August is typically the hottest month of the year in the Mid Atlantic region. This type of heat has a direct impact on how you should train. You should never just rush out into the heat and run a quick 5 or you might become dehydrated and harm your body permanently. Work with your doctor to figure out what is best for your situation and never take risks when you don't need to. I've been training for a marathon that I plan to run in the fall. Unfortunately, dealing with the heat in the DC area is just a fact of life, but training in it is like being pregnant in this hot climate--there are good days and bad days. I usually run after work during the week, so the temperatures usually averages between 85 to 95 degrees with 40-70% humidity. To handle such heat and humidity, I've tried to acclimate myself to the heat over time. It doesn't happen overnight. It takes weeks of training. I usually never run distances over 10 miles in such heat. and I average 5-7 miles a day during the week, and run my long run on the weekend early in the morning. Now that I'm acclimated to the heat, it doesn't hit me as hard, but I always take precautions. Below are a few tips to consider that may help you cope with the heat.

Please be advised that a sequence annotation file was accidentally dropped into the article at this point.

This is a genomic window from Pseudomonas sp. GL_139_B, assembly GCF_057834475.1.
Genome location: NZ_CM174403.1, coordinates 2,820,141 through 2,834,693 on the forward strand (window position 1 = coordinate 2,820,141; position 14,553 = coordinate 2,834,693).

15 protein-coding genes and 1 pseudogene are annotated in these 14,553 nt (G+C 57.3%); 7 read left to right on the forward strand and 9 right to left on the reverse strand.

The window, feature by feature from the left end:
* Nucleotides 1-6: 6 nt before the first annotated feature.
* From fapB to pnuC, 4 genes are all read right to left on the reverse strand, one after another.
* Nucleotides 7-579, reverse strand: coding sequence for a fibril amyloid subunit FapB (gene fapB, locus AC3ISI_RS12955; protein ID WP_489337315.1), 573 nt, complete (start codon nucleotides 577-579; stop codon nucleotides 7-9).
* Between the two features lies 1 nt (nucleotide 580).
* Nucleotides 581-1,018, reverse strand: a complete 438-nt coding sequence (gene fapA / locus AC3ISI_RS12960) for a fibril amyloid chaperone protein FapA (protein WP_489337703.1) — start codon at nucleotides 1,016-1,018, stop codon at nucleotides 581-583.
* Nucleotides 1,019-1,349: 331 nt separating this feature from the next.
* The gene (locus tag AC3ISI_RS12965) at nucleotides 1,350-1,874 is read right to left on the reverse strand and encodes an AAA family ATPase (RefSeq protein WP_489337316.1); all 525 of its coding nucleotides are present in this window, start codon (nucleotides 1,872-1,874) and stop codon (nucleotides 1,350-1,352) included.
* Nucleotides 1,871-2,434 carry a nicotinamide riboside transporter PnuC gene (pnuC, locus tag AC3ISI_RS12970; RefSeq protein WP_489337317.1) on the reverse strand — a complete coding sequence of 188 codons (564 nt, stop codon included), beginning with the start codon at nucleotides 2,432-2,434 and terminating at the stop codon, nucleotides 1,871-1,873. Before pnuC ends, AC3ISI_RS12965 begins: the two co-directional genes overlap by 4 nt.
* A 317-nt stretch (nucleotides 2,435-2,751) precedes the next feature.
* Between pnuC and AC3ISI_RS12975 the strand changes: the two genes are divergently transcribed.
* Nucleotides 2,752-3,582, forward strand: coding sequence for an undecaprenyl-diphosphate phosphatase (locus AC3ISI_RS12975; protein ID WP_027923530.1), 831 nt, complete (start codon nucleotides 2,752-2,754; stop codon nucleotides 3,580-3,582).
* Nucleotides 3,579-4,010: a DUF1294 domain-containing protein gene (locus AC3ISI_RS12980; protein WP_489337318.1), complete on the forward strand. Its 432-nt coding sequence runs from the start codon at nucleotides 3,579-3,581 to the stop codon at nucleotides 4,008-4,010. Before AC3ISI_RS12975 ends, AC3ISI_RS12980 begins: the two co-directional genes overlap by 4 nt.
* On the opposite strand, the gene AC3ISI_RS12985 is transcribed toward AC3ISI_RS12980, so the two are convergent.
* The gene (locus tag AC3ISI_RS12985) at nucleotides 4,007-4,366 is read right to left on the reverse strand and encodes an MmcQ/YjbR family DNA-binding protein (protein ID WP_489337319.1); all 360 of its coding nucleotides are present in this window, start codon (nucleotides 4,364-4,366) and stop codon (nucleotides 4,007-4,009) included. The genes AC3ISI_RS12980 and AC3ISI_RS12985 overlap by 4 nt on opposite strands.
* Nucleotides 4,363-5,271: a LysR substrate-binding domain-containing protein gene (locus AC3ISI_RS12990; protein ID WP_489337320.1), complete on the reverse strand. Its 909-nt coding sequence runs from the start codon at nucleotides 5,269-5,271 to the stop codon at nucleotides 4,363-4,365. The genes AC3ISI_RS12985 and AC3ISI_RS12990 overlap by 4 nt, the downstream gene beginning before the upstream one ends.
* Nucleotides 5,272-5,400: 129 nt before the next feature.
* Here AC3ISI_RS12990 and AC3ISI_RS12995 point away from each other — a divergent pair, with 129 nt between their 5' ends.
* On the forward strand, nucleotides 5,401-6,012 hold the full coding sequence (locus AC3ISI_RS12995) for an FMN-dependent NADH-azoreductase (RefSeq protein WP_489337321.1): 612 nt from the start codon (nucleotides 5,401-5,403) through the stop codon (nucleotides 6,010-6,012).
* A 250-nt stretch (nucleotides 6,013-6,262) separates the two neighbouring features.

1. Make sure you are sufficiently hydrating before, during and after run.
2. If you run distances greater that 5 miles or 45 minutes, make sure you drink water and a sports drink with electrolytes during the run and sufficiently hydrate the night before the run. I prefer GU Brew and water.
3. Run with a wing man, especially if you are running long distances. This way if you are feeling poorly at least you have safety in numbers.
4. Where appropriate clothing. Try do avoid dark clothing. Wicking material is the best. I like running without a shirt, but not always. Socks that don't get as water logged are always nice. Drymax work pretty well.
5. Where a hydration belt on long runs. If I run 10 miles, I will carry a 16 oz hand held water bottle (filled with water). I will also where a belt with two 8 oz bottles with GU brew. If my runs are 10+ miles, I will carry a 16 oz hand held water bottle (filled with water). I will also wear my belt with 2 8 oz bottles of water and 2 8oz bottles of GU brew.
6. Chew gum to keep your mouth moist.
7. Take supplements for fuel and hydration. I like GU Roctane. I usually take one 30 minutes into run and then at the 1 hour and 30 minute and 2 hour and 15 minute marks.
8. Weigh yourself before and after to determine appropriate water in take required.